Rebuilding Skating's Popularity

Easy!  Find a ladies superstar, tweak IJS, build at the grassroots level and work the media.

By Liz Leamy

High-level competitive figure skating seems to be at a bit of an impasse right now in terms of its popularity with the general public.

It is not exactly a secret that in recent years there has been a marked decline in television viewership for the sport. This drop in popularity has, in turn, prompted some of America’s top figure skating officials, coaches and also members of the media to seek out effective solutions to change this situation.

Although much of this viewership decline has largely been due to the massive expansion of cable television over the last decade (compared to the 1990s, figure skating’s media heyday, when most American households had access only to the basic channels and a handful of cable stations), there are some other major issues to consider.

According to Christine Brennan, the award-winning ESPN and USA Today columnist, the U.S. needs a big ladies singles’ star, a la Michelle Kwan, the iconic nine-time U.S. champion, five-time world titlist and two-time Olympic medalist, to boost viewership.

"There’s a lack of a superstar," said Brennan at the 2011 Professional Skaters Association annual conference in Dallas last May.

Kwan, perhaps one of the greatest competitors ever in the sport, had a huge and loyal fan base that followed her diligently and made her a draw for consistently big ratings.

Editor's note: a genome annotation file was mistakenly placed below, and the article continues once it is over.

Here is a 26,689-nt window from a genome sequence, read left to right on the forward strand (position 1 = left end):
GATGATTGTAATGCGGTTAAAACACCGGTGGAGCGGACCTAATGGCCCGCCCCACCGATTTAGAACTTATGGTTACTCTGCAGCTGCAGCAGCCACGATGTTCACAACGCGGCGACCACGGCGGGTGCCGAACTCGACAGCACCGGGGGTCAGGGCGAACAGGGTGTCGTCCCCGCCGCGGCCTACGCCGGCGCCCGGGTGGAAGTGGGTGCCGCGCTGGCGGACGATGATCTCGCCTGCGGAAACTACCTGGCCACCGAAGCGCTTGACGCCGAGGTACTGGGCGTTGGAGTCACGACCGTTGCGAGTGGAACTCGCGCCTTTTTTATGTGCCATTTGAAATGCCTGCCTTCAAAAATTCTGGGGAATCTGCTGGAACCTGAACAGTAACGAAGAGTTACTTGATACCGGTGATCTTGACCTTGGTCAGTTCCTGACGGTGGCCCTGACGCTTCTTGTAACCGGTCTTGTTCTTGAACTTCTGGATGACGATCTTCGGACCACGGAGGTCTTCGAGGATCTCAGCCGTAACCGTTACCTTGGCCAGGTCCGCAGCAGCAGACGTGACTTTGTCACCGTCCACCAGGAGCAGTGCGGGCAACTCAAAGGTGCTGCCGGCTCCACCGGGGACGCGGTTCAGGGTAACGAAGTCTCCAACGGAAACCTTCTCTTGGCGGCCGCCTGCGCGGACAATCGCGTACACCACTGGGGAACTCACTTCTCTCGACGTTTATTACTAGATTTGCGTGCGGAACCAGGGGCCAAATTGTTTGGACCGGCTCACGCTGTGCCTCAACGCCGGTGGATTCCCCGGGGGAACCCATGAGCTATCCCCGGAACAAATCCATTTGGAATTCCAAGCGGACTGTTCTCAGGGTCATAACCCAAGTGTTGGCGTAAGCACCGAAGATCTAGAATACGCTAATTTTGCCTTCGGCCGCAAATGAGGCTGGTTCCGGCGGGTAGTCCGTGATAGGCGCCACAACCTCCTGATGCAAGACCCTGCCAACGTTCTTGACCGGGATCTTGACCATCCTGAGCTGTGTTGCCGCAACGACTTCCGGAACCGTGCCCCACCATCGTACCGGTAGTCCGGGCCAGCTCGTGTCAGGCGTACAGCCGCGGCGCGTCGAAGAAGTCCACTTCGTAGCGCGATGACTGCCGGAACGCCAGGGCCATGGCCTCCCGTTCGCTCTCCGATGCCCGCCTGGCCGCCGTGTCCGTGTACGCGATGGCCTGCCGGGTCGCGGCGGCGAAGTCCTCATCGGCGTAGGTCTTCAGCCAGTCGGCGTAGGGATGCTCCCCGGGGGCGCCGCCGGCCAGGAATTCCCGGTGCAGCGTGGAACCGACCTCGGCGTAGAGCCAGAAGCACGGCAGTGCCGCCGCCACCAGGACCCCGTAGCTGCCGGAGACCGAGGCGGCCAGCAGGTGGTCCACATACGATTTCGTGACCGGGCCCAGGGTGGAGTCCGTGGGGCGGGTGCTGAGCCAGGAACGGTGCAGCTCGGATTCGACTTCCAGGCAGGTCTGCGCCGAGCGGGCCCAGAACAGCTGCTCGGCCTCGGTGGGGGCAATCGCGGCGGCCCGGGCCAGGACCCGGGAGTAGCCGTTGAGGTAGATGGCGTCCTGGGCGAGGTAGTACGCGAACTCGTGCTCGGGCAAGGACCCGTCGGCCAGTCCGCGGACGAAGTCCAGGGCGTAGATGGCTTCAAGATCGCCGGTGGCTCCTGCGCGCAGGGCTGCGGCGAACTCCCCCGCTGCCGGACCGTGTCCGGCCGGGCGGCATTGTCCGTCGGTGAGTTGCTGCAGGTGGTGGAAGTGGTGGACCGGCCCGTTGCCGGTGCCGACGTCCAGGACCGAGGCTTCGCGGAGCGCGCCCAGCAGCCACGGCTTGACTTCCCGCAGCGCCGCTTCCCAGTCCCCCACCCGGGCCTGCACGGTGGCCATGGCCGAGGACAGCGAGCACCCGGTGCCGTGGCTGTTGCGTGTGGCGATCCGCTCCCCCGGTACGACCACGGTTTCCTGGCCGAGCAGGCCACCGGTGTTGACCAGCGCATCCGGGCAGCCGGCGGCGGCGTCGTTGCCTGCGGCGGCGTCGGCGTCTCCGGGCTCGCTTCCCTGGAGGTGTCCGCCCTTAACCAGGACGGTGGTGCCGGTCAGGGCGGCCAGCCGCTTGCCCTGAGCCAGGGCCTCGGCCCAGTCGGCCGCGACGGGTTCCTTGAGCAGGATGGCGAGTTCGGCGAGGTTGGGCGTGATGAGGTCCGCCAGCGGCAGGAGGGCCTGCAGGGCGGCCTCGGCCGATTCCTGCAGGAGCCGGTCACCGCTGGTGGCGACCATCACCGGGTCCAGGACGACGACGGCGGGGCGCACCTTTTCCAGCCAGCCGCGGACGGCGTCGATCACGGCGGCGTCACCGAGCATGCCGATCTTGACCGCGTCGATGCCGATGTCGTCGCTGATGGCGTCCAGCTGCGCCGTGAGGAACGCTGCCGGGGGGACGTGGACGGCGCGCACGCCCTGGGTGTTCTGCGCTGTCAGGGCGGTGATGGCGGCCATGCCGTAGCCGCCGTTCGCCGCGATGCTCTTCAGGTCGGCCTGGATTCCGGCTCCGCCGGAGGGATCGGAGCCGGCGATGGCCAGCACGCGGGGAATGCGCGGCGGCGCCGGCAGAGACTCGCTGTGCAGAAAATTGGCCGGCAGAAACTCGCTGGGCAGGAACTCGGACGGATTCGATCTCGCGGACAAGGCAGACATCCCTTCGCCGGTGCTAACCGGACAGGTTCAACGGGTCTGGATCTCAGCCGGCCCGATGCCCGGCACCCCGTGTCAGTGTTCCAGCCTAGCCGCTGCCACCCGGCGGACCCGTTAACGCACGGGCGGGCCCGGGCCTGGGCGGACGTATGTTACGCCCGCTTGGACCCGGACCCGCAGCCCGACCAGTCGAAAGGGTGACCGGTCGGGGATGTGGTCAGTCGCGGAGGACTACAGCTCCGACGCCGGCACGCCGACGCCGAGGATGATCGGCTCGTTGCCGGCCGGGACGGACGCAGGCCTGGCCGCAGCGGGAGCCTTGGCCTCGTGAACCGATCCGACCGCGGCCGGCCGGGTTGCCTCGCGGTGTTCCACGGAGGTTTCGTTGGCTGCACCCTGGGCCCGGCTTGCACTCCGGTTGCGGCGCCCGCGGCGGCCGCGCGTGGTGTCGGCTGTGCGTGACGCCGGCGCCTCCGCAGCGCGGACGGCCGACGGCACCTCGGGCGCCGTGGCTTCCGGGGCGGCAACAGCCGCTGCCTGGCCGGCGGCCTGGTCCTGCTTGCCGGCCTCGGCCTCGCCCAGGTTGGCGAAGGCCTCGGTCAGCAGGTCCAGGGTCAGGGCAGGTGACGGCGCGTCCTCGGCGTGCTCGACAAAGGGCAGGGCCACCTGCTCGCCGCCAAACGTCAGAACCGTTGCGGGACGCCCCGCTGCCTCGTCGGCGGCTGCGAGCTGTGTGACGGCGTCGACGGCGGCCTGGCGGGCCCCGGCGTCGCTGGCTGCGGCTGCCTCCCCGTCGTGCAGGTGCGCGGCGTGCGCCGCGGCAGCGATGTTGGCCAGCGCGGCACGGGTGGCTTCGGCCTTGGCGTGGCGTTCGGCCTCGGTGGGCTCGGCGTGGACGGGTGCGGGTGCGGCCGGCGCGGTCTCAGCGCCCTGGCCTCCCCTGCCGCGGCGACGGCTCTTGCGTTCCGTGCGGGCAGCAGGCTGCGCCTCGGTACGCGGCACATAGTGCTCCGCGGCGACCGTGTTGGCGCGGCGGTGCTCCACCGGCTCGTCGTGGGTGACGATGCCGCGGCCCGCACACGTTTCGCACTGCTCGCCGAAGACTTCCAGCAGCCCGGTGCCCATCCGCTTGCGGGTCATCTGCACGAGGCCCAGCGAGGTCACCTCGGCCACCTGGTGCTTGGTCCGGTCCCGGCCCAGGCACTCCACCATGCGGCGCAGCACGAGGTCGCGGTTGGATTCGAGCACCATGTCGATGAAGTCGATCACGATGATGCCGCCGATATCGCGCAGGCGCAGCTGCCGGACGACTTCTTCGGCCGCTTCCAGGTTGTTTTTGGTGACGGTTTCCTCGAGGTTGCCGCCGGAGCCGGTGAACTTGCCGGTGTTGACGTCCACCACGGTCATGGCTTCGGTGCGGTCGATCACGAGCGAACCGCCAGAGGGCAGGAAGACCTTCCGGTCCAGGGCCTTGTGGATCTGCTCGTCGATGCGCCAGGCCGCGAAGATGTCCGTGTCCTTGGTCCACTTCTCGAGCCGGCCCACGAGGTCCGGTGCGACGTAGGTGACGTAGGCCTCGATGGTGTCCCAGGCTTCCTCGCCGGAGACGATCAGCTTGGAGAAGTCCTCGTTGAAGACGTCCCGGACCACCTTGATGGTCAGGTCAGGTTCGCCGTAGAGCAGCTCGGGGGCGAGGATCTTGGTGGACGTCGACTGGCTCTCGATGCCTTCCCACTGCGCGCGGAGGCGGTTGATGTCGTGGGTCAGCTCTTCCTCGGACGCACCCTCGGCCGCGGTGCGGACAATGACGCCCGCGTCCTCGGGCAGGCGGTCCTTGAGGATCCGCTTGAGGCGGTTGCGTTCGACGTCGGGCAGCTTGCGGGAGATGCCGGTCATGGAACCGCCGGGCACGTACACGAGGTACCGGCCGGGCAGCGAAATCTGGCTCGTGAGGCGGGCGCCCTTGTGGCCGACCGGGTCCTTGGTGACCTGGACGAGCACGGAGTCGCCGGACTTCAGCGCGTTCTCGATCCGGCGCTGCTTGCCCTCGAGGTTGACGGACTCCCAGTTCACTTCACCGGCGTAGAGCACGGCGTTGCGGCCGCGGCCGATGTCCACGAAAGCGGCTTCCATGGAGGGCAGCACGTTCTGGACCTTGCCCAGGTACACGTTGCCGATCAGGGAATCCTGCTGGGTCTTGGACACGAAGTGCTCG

Kwan also drew scores of prominent national and world reporters from major newspaper and television media outlets all over the U.S. and around the world that kept the sport in the forefront of the public eye.

In recent years, however, fewer reporters have been attending competitions, at least here in the U.S., which has affected the exposure of the sport on a public level in a profound way.

According to Brennan, last year, a handful of press members from major media outlets showed up at the 2011 U.S. Nationals in Greensboro. This turnout was markedly different compared to previous years when the media room would be bursting with writers.

"Fewer of us are covering this sport," she said.

Certainly, the U.S. does have Meryl Davis and Charlie White, the reigning World dance champions, who have helped build television viewership over the past several years and increase awareness and popularity of that discipline.

There is also Evan Lysacek, the Teflon American competitor, whose famous defeat of Evgeny Plushenko, the 2006 Russian Olympic titlist at the 2010 Vancouver Olympics turned him into a huge public sensation.

Still, American viewers love the idea of watching a ladies’ superstar.

"Women draw eyes to the television set," said Brennan.

At the same time, the International Judging System has been another variable that has adversely affected viewership.

This system, implemented by the International Skating Union in 2004 following the infamous judging scandal at the 2002 Salt Lake City Olympics, is an intricate point method that is regarded to be much more complex than the former 6.0 scoring method, which had been used for more than 60 years.

"The new system is still indecipherable to viewers," said Brennan. "The 6.0 system was perfect for television, [viewers] felt like they understood and could ‘participate’ in the competition."

David Dore, ISU vice president and a prominent Canadian official, said the ISU is aware of the public’s perception of the IJS and claimed they are doing everything possible to make it as expeditious and effective as possible.

One major problem of the IJS, according to some officials, skaters and coaches is that the IJS always seems to be in a constant state of change.